The snapper fishing continued to be excellent off the local docks, canals, jetties, and beaches, with moving water providing the best action. The snappers are around 6 inches long, with a few larger ones mixed in the catch. All the typical methods, including casting small tins and plastic baits, snapper poppers, and spearing or live killies fished under a bobber were productive. The canals that are fed by freshwater creeks were holding a lot of juvenile bunker, which in turn has yielded some of the largest snappers for anglers cast-netting the bunker then fishing them under a bobber.
Bob Rose at Bob’s Bait and Tackle reported that the blue crab fishing remained excellent, with plenty of large blueclaws being caught from the South Shore docks, off boats using killie rings and by boaters using lights at nights. I did a quick tour of the local docks to check out both the snapper and crabbing action and was pleasantly surprised by the number of kids and families fishing for these two species. This is a great way to introduce young anglers to saltwater fishing.
The fluke fishing has been hit and miss depending on the day and tides. In general, the incoming tide was more productive on both shores as the water was a bit cooler and cleaner than during the outgoing tide. This is typical for this time of the year. Most of the fluke caught in the South Shore bays and inlets, and the North Shore harbors were shorts. In the Peconics and Gardiner’s Bay, the keeper ratio was better. The ocean fluke fishing was good for anglers finding schools of squid or for those fishing the edges of the artificial reefs as well as off Montauk Point and at Cholera Banks. Some of the largest fluke were reported by anglers fishing live snappers, spot, or peanut bunker in the South Shore inlet mouths, where fluke to 8 pounds were frequently reported. There were a lot of sea robins caught with the fluke.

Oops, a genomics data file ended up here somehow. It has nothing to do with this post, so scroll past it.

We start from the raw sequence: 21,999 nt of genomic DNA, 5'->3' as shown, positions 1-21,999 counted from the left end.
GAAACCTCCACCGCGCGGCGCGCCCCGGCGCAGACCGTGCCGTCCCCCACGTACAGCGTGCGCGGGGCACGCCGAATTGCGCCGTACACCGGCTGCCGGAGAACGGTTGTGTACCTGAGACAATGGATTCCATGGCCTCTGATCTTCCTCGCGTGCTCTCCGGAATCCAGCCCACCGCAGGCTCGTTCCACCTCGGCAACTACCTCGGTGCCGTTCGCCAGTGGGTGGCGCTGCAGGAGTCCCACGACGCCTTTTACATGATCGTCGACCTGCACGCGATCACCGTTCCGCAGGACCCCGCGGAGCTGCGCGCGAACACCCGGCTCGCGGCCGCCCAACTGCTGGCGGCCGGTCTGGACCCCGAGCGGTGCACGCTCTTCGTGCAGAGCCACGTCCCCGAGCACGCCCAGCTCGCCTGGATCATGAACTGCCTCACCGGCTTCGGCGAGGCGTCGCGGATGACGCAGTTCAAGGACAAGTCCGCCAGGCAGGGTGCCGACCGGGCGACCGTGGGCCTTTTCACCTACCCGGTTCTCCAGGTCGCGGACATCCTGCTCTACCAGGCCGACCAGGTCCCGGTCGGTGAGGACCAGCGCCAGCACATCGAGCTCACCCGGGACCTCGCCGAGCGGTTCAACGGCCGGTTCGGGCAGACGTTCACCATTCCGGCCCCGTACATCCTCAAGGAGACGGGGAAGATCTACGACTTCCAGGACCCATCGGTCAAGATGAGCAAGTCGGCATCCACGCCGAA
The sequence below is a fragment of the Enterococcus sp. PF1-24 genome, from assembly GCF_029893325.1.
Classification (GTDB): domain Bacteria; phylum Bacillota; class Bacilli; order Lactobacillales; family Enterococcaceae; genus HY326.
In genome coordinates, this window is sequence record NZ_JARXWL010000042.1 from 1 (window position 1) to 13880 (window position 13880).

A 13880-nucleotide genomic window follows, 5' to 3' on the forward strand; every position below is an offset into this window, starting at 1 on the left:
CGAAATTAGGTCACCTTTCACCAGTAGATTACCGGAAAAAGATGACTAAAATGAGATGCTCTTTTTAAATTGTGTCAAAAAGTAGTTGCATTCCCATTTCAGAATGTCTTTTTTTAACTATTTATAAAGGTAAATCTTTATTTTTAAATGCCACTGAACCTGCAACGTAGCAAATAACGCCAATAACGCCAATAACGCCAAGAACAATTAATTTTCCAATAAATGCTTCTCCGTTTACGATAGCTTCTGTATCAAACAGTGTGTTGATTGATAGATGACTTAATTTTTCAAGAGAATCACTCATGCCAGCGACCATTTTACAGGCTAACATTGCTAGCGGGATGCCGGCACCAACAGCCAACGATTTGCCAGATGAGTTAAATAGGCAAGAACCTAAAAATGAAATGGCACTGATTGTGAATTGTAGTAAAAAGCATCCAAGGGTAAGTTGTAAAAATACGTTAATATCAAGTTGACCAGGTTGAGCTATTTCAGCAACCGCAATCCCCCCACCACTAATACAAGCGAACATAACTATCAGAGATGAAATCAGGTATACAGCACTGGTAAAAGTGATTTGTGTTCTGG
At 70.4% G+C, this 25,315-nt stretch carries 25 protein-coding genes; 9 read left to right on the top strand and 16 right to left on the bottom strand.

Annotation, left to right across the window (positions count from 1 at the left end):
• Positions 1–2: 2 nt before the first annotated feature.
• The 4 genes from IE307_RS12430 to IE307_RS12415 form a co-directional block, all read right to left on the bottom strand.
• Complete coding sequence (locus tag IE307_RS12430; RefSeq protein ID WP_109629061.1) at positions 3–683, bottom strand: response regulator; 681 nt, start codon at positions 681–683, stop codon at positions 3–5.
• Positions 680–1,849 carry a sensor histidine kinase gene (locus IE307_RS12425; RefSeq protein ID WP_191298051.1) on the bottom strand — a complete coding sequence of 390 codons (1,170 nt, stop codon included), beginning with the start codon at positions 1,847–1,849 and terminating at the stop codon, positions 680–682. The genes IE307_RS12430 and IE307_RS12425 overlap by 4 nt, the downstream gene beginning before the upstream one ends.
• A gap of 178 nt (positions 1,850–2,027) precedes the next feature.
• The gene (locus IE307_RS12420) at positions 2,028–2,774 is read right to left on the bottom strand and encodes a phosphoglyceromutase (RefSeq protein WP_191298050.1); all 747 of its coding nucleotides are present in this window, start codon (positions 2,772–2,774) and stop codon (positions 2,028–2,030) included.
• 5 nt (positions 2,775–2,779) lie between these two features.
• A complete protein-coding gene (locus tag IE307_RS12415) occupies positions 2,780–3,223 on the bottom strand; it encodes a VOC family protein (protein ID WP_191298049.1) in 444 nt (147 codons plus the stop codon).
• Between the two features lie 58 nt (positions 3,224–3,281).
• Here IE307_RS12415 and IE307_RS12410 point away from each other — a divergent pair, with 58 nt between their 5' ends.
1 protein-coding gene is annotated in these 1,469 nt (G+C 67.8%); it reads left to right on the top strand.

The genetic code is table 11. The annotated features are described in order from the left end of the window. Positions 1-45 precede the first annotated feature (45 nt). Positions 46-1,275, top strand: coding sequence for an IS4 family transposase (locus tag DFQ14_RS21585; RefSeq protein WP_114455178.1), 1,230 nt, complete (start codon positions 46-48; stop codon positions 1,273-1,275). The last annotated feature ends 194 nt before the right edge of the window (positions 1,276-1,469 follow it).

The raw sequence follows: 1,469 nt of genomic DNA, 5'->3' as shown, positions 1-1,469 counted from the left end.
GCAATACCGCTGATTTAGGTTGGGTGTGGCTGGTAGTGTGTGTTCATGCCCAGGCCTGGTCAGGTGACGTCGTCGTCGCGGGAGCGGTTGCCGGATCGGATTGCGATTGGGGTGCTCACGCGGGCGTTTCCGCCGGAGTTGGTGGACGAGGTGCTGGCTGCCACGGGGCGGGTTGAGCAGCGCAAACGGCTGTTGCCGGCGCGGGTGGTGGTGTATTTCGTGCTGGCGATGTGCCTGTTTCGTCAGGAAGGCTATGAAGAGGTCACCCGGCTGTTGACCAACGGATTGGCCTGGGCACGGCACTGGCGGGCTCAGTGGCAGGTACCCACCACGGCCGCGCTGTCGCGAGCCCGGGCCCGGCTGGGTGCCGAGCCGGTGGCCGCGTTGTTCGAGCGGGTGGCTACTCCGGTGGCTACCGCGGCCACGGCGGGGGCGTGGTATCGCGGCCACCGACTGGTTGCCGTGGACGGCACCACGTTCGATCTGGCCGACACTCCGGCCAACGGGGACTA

This is the season where there is an excellent mixed bag of fish being caught in the bays and harbors. Snappers, porgies, triggers, sea bass, kingfish, blowfish and sea robins were caught on small squid strips and sandworms fished on a flounder or porgy hook just off the bottom above a 1- or 2-ounce sinker in 10 to 20 feet of water. A few summer weakfish as well as cocktail blues were reported in the mix. This is a fun fishery, but most of the fish were released as they were undersized.
The artificial reefs and wrecks off the South Shore and the rock piles on the North Shore and off Orient and Montauk points, including the Cartwright grounds, yielded a lot of sea bass and porgies. Most of the sea bass were shorts, with a few keepers to 4 pounds. Many of the porgies were keepers, with the larger ones reported by North Shore anglers as well as those fishing Peconic and Gardiner’s Bay in spots such as Jessup’s Neck. Fresh clam strips were the best choice for the porgies, while jigs, clams and squid worked well for the sea bass. Good summer cod fishing was reported by the boats running out of Montauk Point.
The striped bass action is predictably slow as the water temperatures are high for high concentrations of stripers. But they continue to be caught by anglers fishing clam chum under the bridges and inlet bars and by anglers live-lining bunker under the schools on both the North and South shores. A few schoolie bass were reported by anglers fishing at dusk and dawn on the ocean beaches. Boat anglers fishing Montauk Point reported the best striper fishing, with fish to 20 pounds caught trolling parachute jigs as well as live-lining spot and porgies.